VI.1 Personal Essay
            Personal essay, one of the most common writings in today, is similar to memoir since it also selects remarkable personal experience for the topic. However, the narrator of each genre has different level of significance in its voice. Personal essay doesn't have the duties to interpret the experience into deeper level. What it does is just mentioning one of the various happenings in the author's life, which can be either quite important or not so significant. In addition to the "event," the author might talk about the lessons or their feelings on that, but not seriously. Compared to the personal essay, memoir fundamentally has three questions in its purpose : 1. Why does this event have particular significance ? 2. What did it mean ? 3. Why is it important ? [6] With these basic questions, memoir can obtain deeper understanding on the topic. This also helps the writer of memoir has his own "perspective" on the subject, or the situation. Memoir is not a recall of diminishing memories, but an effort to make certain memories more meaningful.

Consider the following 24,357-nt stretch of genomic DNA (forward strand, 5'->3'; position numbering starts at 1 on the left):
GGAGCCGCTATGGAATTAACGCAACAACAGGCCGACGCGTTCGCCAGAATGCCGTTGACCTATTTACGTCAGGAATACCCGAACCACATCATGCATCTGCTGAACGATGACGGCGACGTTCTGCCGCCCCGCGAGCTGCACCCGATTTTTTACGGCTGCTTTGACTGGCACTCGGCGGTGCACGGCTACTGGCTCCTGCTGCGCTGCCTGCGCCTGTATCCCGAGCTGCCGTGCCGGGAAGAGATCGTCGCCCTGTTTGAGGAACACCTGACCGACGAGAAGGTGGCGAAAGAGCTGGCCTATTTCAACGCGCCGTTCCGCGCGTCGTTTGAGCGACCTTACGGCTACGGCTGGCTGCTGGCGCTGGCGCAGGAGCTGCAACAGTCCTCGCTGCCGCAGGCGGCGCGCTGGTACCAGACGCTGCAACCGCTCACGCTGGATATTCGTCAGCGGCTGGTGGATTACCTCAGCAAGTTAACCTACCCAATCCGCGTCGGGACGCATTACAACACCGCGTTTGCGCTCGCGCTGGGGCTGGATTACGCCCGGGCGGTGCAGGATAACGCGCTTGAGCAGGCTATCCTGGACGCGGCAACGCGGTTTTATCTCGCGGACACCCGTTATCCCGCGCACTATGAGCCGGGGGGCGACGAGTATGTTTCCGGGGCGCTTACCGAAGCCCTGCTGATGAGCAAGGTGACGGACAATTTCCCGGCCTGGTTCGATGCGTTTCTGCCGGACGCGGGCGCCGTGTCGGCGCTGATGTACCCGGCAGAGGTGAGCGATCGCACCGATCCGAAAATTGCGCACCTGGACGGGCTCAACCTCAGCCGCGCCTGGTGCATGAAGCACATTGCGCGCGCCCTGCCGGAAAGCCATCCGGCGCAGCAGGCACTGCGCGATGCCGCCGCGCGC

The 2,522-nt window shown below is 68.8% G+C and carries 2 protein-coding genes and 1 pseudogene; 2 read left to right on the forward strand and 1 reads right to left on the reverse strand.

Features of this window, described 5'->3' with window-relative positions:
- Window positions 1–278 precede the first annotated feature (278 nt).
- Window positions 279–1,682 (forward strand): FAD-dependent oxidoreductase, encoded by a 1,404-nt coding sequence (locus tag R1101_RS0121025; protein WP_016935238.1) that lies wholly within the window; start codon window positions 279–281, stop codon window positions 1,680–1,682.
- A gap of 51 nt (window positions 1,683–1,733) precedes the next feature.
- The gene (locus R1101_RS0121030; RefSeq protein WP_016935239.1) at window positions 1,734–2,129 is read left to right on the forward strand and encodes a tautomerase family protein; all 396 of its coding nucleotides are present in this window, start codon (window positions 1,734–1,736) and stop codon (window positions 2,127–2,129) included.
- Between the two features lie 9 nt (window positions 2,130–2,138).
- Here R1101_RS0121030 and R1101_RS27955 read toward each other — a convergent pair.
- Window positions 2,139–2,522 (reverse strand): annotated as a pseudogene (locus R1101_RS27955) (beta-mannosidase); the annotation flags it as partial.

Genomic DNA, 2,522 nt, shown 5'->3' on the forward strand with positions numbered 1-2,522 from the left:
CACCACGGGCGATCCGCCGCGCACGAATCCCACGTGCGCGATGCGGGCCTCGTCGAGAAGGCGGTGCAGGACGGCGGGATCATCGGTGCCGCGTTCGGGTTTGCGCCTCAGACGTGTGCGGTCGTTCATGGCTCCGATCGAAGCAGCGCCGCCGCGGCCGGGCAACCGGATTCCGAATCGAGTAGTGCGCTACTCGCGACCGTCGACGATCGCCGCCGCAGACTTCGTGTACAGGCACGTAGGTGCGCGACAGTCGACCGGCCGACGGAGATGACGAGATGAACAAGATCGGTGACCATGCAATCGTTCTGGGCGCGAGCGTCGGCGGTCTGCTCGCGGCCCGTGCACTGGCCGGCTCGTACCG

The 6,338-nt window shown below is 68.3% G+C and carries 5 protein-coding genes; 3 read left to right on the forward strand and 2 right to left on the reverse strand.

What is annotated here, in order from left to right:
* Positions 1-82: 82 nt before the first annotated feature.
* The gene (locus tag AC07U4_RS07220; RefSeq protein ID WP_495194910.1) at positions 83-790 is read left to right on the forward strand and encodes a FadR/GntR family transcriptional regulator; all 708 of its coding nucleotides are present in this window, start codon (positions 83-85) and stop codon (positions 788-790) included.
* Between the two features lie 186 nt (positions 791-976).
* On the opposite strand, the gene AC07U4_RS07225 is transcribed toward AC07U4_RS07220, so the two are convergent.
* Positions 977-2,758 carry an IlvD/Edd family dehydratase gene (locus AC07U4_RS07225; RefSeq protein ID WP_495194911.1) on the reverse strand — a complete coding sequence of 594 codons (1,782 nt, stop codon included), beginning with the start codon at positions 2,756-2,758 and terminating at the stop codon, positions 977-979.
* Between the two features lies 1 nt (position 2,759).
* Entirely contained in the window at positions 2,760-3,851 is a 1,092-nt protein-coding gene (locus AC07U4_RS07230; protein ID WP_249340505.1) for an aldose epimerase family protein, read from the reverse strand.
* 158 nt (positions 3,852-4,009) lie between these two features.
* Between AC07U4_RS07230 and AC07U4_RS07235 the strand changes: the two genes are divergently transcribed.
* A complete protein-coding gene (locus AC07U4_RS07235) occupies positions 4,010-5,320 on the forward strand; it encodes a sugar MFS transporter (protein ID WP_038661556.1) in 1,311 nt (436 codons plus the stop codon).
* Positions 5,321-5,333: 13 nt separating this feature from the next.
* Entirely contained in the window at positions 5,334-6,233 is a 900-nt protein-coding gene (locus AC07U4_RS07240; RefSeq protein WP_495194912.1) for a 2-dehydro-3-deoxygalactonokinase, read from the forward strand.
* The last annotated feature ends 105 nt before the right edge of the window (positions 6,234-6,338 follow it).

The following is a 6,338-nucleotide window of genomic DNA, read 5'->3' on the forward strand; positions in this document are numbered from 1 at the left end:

VI.2 Diary
            Diary is recording, a recording only for one day. The writers of diary usually don¡¯t put too much time in writing. The basic purpose of diary is to record what happened in specific time and moment. The series of diary can be a series of fragmented records, but they cannot be a story which has a regular theme through the whole plot. Memoir, compared to the diary, has obvious plot lines consist of connected memories. In memoir, the narrator concentrates on the important meaning or effect of experience on his life. Within the plot line, the central interest of the author is to find out how such experience affected on the life, influence to the later happenings, and how the subject of memoir fit into the life of the author. Simply put, memoir includes the interpretation and emotion of writer about the past experience beyond the simple meaning of a historical record.